A March 14 memo published by the Foundation for the Defense of Democracies provides an indication of just how flat-footed Israel was caught by the sudden outbreak of war. The report, written by Bradley Bowman, senior director of the Center on Military and Political Power at the FDD and a former national security adviser to members of the Senate Armed Services and Foreign Relations Committees and senior FDD adviser Richard Goldberg, former Director for Countering Iranian Weapons of Mass Destruction for the White House National Security Council, details dizzying amounts of weaponry supplied to Israel by the United States.

These include “a large quantity and variety of weapons and munitions, including air defenses, precision-guided munitions (PGMs), artillery shells, tank rounds and small arms,” the report said. “The Pentagon leased back its two Iron Dome batteries to Israel and transferred Tamir interceptors that were in the U.S. inventory. The United States provided large quantities of Joint Direct Attack Munitions (JDAMs) and Small Diameter Bombs (SDBs) and approved a sale of SPICE guidance kits to Israel,” it added. 

“The United States has also delivered 155mm artillery shells, Hellfire missiles and 30mm ammunition and approved a sale of 120mm tank rounds. Small arms and equipment, including PVS-14 night vision devices and Bunker Defeat Munitions, have also been delivered, among many other items,” the report said. “The United States also provided Israel access to the U.S. weapons stockpile in Israel,” it said. 

‘What is produced in Israel and what is not’

The report called on Israel to stockpile “as many munitions as it can as quickly as possible. Where that effort conflicts with efforts to strengthen Israel’s DIB [Defense Industrial Base], stockpiling should be prioritized. Where stockpiling and strengthening of Israel’s DIB can occur at the same time, Israel should do so. When it comes to strengthening its domestic DIB, Israel should focus on the munitions Washington may deprive Israel of in a major future conflict or munitions that are most likely to be diverted to U.S. military needs if the United States finds itself at war. A key focus should be air-launched precision-guided munitions. When investing in DIB capacity, Israel should default toward building that capacity in Israel, not abroad. Israel, however, should avoid the temptation to pursue an across-the-board domestic DIB expansion effort that it can neither afford nor sustain and that will endanger other vital priorities and fail.”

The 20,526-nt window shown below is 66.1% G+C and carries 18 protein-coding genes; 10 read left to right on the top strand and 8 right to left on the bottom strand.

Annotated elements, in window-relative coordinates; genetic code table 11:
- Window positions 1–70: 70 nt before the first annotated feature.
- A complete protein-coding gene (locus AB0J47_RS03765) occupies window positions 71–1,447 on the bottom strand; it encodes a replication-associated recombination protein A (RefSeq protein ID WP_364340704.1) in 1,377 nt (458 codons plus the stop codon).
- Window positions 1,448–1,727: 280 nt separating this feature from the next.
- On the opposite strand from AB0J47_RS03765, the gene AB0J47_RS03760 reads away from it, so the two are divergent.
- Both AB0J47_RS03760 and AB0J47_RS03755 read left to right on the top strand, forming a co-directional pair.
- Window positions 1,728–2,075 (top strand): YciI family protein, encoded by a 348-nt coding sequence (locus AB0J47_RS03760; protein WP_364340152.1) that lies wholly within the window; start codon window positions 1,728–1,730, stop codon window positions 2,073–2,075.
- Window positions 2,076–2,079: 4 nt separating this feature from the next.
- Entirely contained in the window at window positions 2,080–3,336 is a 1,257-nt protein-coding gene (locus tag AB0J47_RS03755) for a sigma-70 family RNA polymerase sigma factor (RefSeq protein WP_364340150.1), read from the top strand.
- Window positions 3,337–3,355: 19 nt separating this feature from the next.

Some observers have said that as part of these Israeli deliberations, the defense establishment and Cabinet will have to make the right trade-off between purchasing and manufacturing airborne platforms and armaments. 

“We also have the dilemma of what is produced in Israel and what is not. There is no argument that all of the Iron Dome munitions should be made in Israel, but what about mortar shells and bombs? If in Israel the production cost is significantly higher than it is abroad, the question arises of whether we build the stockpile through local production or not. Will we reach the production rate needed to refill stocks during wartime? Most probably, no,” said Ramati. 

As a result, purchasing smartly at more affordable prices from abroad needs to be considered, with the main goal being to ensure readiness by accumulating a large stockpile as soon as possible, he added. 

“The way to avoid being too dependent is not about whether Israel produces or not, it’s about whether we have the relevant stockpile size,” he said. 

The question of where the arms are produced then becomes one of economic efficiency, according to Ramati. While some bombs and air defense interceptors will be made in Israel, as well as certain quantities of unique anti-personnel 120mm tank shells made by Elbit, other, standard munitions might be bought abroad, he argued. 

According to a report published on Dec. 19 by Israel Defense, the Israeli Defense Ministry is formulating a purchasing plan, known as Independence, designed to reduce reliance on the United States, primarily in the area of air-to-ground munitions. 

“The implementation of the plan means orders totaling billions [of shekels] to the [Israeli] defense industry,” said the report. 

Elbit is manufacturing munitions for the IDF’s artillery and armored vehicles, the report noted, adding that Elbit would be the likely prime candidate for producing air-to-ground munitions as well.

In February, JNS learned that in the wake of the ongoing war against Hamas and its exposure of Israel’s near total dependence on the United States to replenish its stocks of ammunition, Israel has begun shifting toward greater domestic ammunition production. 

The Israeli Defense Ministry had begun reaching out to local defense companies to boost production lines and place orders that will ensure they churn out ammunition for years to come, as a top priority.

“The lesson from the war in Ukraine and [the war] against Hamas is identical: Israel must significantly increase the arsenal with which it enters the campaign,” a former defense official told JNS last month.